• Tuesday, July 23, 2024
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BusinessDay

Looking for power without power Let them fix power to gain power

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These days when you are sat in front of your television watching the news and pictures are brought to you of sittings and activities at the National Assembly, some strong emptiness envelopes you. It’s such an eerie feeling because the emptiness you feel is not because something suddenly leaves your body or your being, but it is just because of the stark nakedness that comes in that in-your-face manner. It’s a brazen attack, so to say, on your innocence.

Ok, here’s exactly what I am talking about. I am not sure anybody has carefully taken out time to count the number of seats available at both chambers of the National Assembly – the Senate and the House of Representatives. Yes, it is true that there are 109 members in the Senate and 360 members in the House of Representatives. You would expect, mathematically, to have those same numbers of seats, respectively, in the two chambers. I am not sure of the sizes of the humans that are elected these days to represent people there, but expect that by normal average human size, you should have 109 and 360 seats, respectively, in the Senate and House of Representatives.

However, it is possible for the carpenter of the furniture makers to have factored a lot of things into building the seats for the two chambers. These factors could include the proportion of people likely to be elected who might turn up at the assembly with excess flab (read obesity) and as such would find their bottom taking up two or three people’s seats instead of just their one seat; the ingenuity and foresight of the people who designed and awarded the contract who saw a need to make sure that there were additional seats to accommodate people in future when additional zones and constituencies would be added. There would be all sorts of reasons for a thought process like that, but, trust me, it would have little to do with wanting to line any pockets. Of course, this is not to say that legitimately the chambers wouldn’t have been planned with extra seats to accommodate guests and outsiders in the event that they are invited for some fanciful presentation by special dignitaries.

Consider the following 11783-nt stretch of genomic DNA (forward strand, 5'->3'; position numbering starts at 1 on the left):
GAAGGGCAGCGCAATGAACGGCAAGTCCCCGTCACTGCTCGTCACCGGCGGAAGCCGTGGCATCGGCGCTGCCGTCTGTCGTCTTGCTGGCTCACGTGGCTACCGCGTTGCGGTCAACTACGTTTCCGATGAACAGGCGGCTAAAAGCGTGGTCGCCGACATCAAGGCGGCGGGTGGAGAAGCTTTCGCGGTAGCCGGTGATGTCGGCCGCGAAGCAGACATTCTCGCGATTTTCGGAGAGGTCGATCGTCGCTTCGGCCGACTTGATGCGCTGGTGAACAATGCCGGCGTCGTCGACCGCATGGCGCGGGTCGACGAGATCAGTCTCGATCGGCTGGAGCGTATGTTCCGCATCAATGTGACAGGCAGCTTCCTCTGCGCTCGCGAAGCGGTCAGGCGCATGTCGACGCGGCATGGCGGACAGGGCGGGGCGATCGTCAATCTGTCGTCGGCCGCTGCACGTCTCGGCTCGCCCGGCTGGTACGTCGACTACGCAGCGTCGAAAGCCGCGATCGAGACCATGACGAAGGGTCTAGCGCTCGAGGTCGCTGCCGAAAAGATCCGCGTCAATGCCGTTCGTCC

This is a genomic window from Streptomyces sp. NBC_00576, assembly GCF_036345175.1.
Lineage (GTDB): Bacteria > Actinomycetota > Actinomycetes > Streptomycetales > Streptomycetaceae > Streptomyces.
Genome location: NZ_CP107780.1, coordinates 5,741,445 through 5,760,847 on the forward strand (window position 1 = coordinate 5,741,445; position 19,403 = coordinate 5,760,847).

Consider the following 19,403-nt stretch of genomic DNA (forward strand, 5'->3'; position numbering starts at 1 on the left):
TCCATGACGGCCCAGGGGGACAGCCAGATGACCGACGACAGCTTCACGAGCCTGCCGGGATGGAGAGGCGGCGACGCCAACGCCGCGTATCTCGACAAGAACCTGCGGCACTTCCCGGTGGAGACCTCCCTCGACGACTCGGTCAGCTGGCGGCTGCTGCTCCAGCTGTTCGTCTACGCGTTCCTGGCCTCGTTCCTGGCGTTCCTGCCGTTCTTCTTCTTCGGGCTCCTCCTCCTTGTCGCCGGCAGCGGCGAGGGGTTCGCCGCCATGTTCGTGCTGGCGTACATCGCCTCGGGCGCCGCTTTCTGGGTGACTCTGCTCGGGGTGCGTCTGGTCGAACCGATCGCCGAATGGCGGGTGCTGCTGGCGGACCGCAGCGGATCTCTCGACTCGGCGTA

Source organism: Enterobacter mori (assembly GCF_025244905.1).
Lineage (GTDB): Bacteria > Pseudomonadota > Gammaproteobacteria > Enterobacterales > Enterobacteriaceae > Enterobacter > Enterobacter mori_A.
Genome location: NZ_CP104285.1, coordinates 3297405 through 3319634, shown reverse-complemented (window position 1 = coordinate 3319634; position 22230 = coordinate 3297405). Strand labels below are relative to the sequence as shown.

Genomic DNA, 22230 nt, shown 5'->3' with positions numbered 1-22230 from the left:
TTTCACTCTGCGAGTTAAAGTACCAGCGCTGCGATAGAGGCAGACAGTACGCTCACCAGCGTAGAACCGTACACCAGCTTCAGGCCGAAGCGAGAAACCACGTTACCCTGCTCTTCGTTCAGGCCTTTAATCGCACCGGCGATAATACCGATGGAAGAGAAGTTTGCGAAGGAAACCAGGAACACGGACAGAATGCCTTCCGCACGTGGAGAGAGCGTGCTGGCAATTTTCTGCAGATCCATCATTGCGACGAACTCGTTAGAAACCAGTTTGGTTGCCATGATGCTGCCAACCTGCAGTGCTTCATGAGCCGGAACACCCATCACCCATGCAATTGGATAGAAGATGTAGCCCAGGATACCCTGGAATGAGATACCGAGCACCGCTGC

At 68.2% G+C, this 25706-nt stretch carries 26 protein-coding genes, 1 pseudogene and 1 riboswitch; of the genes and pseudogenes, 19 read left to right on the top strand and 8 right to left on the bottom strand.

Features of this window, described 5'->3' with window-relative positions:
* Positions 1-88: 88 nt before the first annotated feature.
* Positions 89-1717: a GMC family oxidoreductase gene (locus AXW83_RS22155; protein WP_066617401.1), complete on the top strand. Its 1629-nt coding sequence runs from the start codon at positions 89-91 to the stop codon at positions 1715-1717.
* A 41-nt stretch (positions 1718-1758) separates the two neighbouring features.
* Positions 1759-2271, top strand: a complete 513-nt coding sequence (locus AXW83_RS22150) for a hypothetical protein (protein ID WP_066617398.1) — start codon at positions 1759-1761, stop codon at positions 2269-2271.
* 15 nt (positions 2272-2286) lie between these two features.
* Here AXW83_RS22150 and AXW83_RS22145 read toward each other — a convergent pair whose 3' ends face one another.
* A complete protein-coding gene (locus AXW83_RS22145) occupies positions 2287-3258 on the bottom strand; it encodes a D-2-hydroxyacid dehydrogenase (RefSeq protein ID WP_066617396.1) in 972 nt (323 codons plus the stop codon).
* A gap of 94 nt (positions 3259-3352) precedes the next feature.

All this is really beside the point. Why? Well, when you are sat in front of the television and these chambers are brought before you for viewing, you’ll see the emptiness that assaults you. There would be people sitting in alright. But the scantiness of the numbers is so frightening that you start to ask: where have all the men and women we elected gone? Is this business that I am watching on television meant to be child’s play and that’s why majority of the elected members are not in attendance? Well, it’s still a nascent democracy and people are still learning the ropes. But the real reason behind what you see is that everybody is back on the hustle! Recall that four years ago they came around your neighbourhood soliciting for your support and your votes. For those who were not re-contesting, it was understandable seeing them in your face every day and listening to what they had to say, especially about representing you to the fullest. Now, watch the television, watch the news… and you’ll see that they are all back on the road. And they are not exactly giving you ‘fullest’ service, are they? Assuming that a piece of legislation that concerns you, that would impact on you, is being debated right now, where is that your representative or senator who now thinks his re-election is more important than sitting down at the National Assembly to canvass what is supposed to be your own idea about the matter on the table? Where is he or she? He’s on the road, like he did four years ago and ended up giving you poor quality representation. Like they tend to admonish these days, I will implore you to “shine your eyes”.